Grieving Pet Loss – thoughts and feelings
You’ve lost a good friend. Whether the loss was sudden or anticipated, it is never easy.
Everybody grieves differently
There is no one way to grieve the loss of a dear pet. There is no right way, and there’s no wrong way. Some people feel the loss of a beloved pet immediately and move on. Some people feel the loss for years. It is absolutely OK to feel the loss and to express it in whatever manner you wish.
Coping with the loss
Just as the intensity of the feeling of losing a pet is an individual experience, so is the manner in which people cope with the loss of a pet. There is no wrong way. For some people, the pet’s leash, food dish, toys, bed and water bowl will remain in their places for a long time. Some people remove those items immediately. Some save collars or leashes as ways to remember the pet.
There are a number of things you can do to help you yourself and your family cope with the loss of a pet. It helps to get those feelings of grief out. Create a journal or poem about the life of your pet and your feelings. Have each member of the family write about special memories or events with your pet. Add pictures. Write a letter to your pet to let them know how much they meant to you and your family. As time goes, you will treasure this journal. For some, volunteering at their local Humane Society or shelter helps them through the grief. Just stroking a pet in need of love or taking a walk with them is a good stress reduction technique and a way to help you deal with those feelings of grief. For some folks, a photo of their beloved pet is a comforting reminder.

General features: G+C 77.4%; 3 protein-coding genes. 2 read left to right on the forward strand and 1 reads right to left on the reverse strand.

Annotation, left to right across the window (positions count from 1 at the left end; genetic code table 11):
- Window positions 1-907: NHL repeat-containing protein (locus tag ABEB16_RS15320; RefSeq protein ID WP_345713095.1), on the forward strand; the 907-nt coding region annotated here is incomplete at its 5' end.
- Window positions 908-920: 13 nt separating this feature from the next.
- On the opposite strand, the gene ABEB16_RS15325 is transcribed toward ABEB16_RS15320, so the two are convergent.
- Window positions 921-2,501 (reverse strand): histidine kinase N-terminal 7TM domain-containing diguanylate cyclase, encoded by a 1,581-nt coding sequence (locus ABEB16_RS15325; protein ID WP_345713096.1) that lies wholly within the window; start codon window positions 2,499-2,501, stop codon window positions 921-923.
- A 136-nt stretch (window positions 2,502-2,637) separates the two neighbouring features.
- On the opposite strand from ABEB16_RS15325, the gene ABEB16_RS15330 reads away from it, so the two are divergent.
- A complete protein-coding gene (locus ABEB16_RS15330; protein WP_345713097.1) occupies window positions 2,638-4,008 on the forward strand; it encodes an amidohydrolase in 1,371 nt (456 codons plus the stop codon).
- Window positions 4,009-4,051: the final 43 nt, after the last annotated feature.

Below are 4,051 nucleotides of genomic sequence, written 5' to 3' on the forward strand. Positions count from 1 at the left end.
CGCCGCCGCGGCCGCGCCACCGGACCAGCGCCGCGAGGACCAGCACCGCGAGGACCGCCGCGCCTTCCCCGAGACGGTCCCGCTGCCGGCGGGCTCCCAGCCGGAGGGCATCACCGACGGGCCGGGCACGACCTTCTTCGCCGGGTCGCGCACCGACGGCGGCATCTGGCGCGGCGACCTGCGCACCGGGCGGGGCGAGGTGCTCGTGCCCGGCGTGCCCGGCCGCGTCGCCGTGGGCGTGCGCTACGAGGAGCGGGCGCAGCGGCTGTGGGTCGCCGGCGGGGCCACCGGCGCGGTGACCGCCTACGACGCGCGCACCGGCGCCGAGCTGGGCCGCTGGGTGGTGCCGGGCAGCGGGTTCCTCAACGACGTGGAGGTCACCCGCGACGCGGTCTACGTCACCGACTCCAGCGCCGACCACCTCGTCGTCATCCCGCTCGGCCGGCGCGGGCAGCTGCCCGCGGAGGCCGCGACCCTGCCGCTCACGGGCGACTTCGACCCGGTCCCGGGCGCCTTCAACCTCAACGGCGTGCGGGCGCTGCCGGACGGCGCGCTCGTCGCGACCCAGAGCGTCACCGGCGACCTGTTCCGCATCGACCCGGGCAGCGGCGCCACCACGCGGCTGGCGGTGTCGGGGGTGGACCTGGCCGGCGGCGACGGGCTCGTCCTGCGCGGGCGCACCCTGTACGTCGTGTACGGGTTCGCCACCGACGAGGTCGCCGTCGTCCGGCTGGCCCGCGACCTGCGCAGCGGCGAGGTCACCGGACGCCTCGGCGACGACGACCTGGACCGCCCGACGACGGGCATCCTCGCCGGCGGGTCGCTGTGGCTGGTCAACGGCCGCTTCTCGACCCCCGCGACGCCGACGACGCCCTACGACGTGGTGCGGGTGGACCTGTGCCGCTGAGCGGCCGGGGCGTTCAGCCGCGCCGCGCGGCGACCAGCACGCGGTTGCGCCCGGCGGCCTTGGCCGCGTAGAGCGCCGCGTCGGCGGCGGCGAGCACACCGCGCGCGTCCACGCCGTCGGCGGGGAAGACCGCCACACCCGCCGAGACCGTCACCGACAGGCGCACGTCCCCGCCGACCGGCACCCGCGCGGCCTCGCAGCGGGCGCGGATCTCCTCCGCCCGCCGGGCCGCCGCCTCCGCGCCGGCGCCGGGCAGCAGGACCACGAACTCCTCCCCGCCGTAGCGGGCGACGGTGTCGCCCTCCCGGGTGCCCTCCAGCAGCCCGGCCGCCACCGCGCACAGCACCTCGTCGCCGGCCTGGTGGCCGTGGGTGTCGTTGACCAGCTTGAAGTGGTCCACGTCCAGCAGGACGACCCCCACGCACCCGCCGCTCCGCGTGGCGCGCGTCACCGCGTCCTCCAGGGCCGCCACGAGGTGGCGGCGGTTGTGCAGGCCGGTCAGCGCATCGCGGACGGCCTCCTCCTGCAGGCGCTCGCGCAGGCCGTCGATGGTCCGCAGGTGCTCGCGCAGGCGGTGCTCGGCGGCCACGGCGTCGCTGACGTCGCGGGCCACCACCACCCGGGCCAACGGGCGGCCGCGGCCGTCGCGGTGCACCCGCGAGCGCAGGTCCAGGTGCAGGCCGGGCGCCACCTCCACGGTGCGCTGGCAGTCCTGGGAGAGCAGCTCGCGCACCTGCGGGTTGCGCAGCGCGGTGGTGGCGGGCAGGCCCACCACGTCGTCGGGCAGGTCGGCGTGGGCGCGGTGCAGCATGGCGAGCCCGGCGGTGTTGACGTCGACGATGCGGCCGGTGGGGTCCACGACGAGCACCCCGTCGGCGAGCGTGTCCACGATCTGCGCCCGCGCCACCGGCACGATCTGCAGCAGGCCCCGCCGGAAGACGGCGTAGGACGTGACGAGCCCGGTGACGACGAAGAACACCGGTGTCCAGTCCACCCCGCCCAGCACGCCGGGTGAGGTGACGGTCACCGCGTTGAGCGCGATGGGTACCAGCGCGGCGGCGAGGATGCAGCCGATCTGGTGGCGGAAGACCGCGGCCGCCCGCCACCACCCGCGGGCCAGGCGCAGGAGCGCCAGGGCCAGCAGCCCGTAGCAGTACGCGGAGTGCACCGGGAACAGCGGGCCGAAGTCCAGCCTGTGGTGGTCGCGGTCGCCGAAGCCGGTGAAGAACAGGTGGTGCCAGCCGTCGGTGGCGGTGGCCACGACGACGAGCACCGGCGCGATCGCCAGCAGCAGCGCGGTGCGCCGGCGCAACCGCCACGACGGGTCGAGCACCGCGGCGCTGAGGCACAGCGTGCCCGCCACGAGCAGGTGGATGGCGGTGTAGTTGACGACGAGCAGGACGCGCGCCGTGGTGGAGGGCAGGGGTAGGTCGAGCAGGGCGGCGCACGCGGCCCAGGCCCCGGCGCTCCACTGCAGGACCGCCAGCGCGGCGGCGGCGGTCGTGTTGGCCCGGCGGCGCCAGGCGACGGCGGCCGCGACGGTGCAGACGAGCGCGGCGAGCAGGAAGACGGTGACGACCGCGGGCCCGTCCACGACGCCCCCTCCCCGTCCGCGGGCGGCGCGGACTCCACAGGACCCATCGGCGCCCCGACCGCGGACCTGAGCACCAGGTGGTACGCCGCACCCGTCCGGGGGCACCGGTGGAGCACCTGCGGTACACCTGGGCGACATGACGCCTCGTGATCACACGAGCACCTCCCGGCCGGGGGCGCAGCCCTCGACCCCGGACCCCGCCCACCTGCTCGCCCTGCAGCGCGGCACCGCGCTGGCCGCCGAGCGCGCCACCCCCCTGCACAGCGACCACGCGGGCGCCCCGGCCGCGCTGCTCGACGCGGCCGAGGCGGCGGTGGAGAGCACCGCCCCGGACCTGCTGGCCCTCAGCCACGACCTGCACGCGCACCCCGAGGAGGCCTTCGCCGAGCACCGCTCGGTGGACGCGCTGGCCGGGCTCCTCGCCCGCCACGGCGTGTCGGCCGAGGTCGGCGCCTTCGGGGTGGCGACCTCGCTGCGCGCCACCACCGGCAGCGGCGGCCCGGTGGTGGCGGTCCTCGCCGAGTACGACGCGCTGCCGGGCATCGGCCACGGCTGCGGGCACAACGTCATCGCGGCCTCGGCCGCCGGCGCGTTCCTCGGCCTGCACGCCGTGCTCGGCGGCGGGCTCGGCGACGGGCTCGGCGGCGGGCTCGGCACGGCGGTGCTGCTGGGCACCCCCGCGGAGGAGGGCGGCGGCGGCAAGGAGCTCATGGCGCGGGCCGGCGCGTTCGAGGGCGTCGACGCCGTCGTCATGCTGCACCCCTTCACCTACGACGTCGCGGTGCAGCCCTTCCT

Some families set up a memorial for their pets. This can be done through ‘memorial bricks’ at the local Humane Society or in a special place in your yard or home. You can keep a plaque of your pet’s paw. We have Benji’s ashes with his collar and picture on a shelf. His picture makes us smile every time.
Some people feel the grief of the loss of a beloved pet at an extremely deep level. If this is you, reach out. Reach out to friends or a support group that specializes in coping with pet loss. There are many organizations you can reach out to. There are many who have professional counselors working with the group. They can be of great help for you.
Not everybody will understand
Not everybody will understand how heavy your heart may be right now. There are those who will allow you to grieve as you wish. Some will be supportive. Many will empathize, having experienced a similar loss. And then there will be those who ‘don’t get it’. They may not necessarily come across as kind, sympathetic or understanding. They may not intend to be ‘mean’, they just see their pets and the loss of a pet in a different light than you do. That’s ok, too. Just realize they are in a different place and choose to seek solace with other friends or in another way.
Helping children understand the loss